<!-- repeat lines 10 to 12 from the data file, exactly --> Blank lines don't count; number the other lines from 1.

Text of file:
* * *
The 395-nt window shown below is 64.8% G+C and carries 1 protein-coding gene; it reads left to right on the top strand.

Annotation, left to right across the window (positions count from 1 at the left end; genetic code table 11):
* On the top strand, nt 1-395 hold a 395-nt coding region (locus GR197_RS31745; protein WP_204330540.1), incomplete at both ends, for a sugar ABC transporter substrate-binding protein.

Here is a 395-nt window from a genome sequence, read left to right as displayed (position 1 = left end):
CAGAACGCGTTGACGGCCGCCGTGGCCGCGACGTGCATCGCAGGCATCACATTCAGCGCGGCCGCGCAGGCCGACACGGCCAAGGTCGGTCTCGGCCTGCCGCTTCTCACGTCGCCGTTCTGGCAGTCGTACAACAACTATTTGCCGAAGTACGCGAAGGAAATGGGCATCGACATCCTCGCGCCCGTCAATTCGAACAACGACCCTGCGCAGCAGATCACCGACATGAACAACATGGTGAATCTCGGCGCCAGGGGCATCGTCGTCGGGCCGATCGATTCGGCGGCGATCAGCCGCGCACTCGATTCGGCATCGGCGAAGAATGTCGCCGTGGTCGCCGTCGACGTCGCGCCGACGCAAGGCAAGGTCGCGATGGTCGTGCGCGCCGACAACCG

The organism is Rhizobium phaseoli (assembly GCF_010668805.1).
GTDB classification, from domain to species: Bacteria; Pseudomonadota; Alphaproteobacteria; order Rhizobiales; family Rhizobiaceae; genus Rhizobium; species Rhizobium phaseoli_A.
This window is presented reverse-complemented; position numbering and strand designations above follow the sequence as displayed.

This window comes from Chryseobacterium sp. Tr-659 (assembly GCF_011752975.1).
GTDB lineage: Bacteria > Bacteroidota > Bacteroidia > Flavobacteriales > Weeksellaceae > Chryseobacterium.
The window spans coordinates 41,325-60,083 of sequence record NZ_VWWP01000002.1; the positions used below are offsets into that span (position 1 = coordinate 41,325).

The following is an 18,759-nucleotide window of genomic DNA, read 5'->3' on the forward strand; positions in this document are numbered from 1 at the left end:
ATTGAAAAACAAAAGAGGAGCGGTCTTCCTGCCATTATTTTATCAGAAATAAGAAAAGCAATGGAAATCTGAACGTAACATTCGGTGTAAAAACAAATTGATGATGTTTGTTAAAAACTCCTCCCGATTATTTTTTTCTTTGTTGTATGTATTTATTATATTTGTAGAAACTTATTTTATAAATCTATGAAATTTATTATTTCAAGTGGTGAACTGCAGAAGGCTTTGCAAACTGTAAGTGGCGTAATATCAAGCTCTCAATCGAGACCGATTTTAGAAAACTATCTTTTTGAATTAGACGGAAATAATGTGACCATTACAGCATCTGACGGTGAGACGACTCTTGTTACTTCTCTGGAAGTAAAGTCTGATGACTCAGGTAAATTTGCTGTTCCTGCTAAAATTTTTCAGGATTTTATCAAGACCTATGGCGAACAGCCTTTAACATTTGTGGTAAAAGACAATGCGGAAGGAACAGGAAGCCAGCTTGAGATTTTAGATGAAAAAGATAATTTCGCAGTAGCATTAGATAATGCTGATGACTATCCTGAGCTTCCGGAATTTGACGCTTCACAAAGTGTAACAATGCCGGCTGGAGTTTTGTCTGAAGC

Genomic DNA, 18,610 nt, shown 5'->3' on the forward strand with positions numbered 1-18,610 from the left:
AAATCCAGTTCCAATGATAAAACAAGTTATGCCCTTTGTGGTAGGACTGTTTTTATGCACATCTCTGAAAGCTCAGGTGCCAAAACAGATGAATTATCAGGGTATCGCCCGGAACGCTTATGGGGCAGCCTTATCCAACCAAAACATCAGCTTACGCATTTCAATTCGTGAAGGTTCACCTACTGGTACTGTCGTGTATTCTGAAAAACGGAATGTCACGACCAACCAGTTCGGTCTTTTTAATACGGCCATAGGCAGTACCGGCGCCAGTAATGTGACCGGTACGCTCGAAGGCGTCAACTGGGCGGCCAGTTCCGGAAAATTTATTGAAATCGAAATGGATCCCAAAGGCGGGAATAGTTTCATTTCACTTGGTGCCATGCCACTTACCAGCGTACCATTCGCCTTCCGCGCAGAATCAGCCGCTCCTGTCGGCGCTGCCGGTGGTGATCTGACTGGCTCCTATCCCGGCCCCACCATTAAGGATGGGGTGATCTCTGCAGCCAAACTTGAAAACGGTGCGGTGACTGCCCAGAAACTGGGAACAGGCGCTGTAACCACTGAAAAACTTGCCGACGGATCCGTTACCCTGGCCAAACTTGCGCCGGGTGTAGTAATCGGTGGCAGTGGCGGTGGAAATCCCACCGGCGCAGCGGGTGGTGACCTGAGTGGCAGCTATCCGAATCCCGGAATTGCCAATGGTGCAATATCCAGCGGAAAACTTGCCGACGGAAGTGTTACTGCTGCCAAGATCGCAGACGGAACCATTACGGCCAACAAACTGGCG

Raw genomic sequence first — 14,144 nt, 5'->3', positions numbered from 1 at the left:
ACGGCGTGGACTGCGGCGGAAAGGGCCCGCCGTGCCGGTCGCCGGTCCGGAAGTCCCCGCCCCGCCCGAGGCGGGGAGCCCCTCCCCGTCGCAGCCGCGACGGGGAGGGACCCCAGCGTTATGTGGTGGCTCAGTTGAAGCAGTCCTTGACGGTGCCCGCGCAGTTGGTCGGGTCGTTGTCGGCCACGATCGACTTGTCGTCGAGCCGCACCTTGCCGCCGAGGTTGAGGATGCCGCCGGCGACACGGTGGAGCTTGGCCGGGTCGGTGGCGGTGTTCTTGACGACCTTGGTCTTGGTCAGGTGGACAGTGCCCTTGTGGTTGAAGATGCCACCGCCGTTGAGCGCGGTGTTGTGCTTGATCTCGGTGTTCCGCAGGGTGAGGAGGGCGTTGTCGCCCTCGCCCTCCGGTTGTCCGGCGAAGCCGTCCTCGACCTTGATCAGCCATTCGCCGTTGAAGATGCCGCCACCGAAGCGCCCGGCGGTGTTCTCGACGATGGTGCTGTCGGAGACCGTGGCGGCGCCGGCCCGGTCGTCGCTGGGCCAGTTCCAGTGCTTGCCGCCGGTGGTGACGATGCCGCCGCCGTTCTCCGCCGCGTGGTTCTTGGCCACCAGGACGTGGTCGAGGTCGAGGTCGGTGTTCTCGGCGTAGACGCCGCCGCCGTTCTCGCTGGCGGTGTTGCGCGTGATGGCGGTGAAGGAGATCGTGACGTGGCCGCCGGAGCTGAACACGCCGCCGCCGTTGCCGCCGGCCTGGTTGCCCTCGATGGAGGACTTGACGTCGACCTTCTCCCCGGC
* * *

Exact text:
GTDB lineage: Bacteria > Bacteroidota > Bacteroidia > Flavobacteriales > Weeksellaceae > Chryseobacterium.
The window spans coordinates 41,325-60,083 of sequence record NZ_VWWP01000002.1; the positions used below are offsets into that span (position 1 = coordinate 41,325).

The following is an 18,759-nucleotide window of genomic DNA, read 5'->3' on the forward strand; positions in this document are numbered from 1 at the left end: